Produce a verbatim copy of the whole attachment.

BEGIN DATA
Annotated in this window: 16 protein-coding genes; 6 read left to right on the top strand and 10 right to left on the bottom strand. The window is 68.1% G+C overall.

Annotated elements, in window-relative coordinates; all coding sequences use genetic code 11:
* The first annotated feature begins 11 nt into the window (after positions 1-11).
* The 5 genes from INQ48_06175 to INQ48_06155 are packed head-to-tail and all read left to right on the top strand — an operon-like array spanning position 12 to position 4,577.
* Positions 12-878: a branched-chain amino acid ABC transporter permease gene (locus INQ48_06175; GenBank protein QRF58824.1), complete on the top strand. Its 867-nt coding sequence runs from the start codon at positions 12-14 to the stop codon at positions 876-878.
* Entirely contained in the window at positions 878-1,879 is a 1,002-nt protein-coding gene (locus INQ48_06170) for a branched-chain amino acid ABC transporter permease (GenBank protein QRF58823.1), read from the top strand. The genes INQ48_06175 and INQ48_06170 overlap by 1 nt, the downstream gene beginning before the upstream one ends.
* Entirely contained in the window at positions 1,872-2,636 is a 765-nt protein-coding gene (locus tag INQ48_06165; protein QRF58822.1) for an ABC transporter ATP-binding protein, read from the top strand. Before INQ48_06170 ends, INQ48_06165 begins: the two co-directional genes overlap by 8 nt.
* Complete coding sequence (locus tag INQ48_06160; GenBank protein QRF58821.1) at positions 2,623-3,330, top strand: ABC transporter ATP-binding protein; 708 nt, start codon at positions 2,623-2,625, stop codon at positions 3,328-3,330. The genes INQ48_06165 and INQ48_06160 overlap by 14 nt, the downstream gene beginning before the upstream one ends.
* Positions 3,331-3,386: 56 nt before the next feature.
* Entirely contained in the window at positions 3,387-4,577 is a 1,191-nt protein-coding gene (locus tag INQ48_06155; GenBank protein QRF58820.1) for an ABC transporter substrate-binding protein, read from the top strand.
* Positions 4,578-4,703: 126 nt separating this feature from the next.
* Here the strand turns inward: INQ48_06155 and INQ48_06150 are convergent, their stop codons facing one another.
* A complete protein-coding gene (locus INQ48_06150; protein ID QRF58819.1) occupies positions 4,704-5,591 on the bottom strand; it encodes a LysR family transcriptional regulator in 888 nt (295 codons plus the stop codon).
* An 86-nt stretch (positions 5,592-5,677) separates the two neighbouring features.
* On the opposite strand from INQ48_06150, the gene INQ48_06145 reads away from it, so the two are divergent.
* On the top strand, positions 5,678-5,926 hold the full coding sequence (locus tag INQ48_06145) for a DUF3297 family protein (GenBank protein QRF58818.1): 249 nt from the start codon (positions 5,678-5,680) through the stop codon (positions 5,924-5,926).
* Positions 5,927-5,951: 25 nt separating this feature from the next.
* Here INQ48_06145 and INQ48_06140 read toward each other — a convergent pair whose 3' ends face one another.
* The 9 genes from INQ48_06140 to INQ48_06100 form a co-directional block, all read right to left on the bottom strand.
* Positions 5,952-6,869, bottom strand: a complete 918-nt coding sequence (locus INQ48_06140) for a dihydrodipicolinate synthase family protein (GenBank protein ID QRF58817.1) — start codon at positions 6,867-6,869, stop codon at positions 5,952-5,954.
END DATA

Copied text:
Annotated in this window: 16 protein-coding genes; 6 read left to right on the top strand and 10 right to left on the bottom strand. The window is 68.1% G+C overall.

Annotated elements, in window-relative coordinates; all coding sequences use genetic code 11:
* The first annotated feature begins 11 nt into the window (after positions 1-11).
* The 5 genes from INQ48_06175 to INQ48_06155 are packed head-to-tail and all read left to right on the top strand — an operon-like array spanning position 12 to position 4,577.
* Positions 12-878: a branched-chain amino acid ABC transporter permease gene (locus INQ48_06175; GenBank protein QRF58824.1), complete on the top strand. Its 867-nt coding sequence runs from the start codon at positions 12-14 to the stop codon at positions 876-878.
* Entirely contained in the window at positions 878-1,879 is a 1,002-nt protein-coding gene (locus INQ48_06170) for a branched-chain amino acid ABC transporter permease (GenBank protein QRF58823.1), read from the top strand. The genes INQ48_06175 and INQ48_06170 overlap by 1 nt, the downstream gene beginning before the upstream one ends.
* Entirely contained in the window at positions 1,872-2,636 is a 765-nt protein-coding gene (locus tag INQ48_06165; protein QRF58822.1) for an ABC transporter ATP-binding protein, read from the top strand. Before INQ48_06170 ends, INQ48_06165 begins: the two co-directional genes overlap by 8 nt.
* Complete coding sequence (locus tag INQ48_06160; GenBank protein QRF58821.1) at positions 2,623-3,330, top strand: ABC transporter ATP-binding protein; 708 nt, start codon at positions 2,623-2,625, stop codon at positions 3,328-3,330. The genes INQ48_06165 and INQ48_06160 overlap by 14 nt, the downstream gene beginning before the upstream one ends.
* Positions 3,331-3,386: 56 nt before the next feature.
* Entirely contained in the window at positions 3,387-4,577 is a 1,191-nt protein-coding gene (locus tag INQ48_06155; GenBank protein QRF58820.1) for an ABC transporter substrate-binding protein, read from the top strand.
* Positions 4,578-4,703: 126 nt separating this feature from the next.
* Here the strand turns inward: INQ48_06155 and INQ48_06150 are convergent, their stop codons facing one another.
* A complete protein-coding gene (locus INQ48_06150; protein ID QRF58819.1) occupies positions 4,704-5,591 on the bottom strand; it encodes a LysR family transcriptional regulator in 888 nt (295 codons plus the stop codon).
* An 86-nt stretch (positions 5,592-5,677) separates the two neighbouring features.
* On the opposite strand from INQ48_06150, the gene INQ48_06145 reads away from it, so the two are divergent.
* On the top strand, positions 5,678-5,926 hold the full coding sequence (locus tag INQ48_06145) for a DUF3297 family protein (GenBank protein QRF58818.1): 249 nt from the start codon (positions 5,678-5,680) through the stop codon (positions 5,924-5,926).
* Positions 5,927-5,951: 25 nt separating this feature from the next.
* Here INQ48_06145 and INQ48_06140 read toward each other — a convergent pair whose 3' ends face one another.
* The 9 genes from INQ48_06140 to INQ48_06100 form a co-directional block, all read right to left on the bottom strand.
* Positions 5,952-6,869, bottom strand: a complete 918-nt coding sequence (locus INQ48_06140) for a dihydrodipicolinate synthase family protein (GenBank protein ID QRF58817.1) — start codon at positions 6,867-6,869, stop codon at positions 5,952-5,954.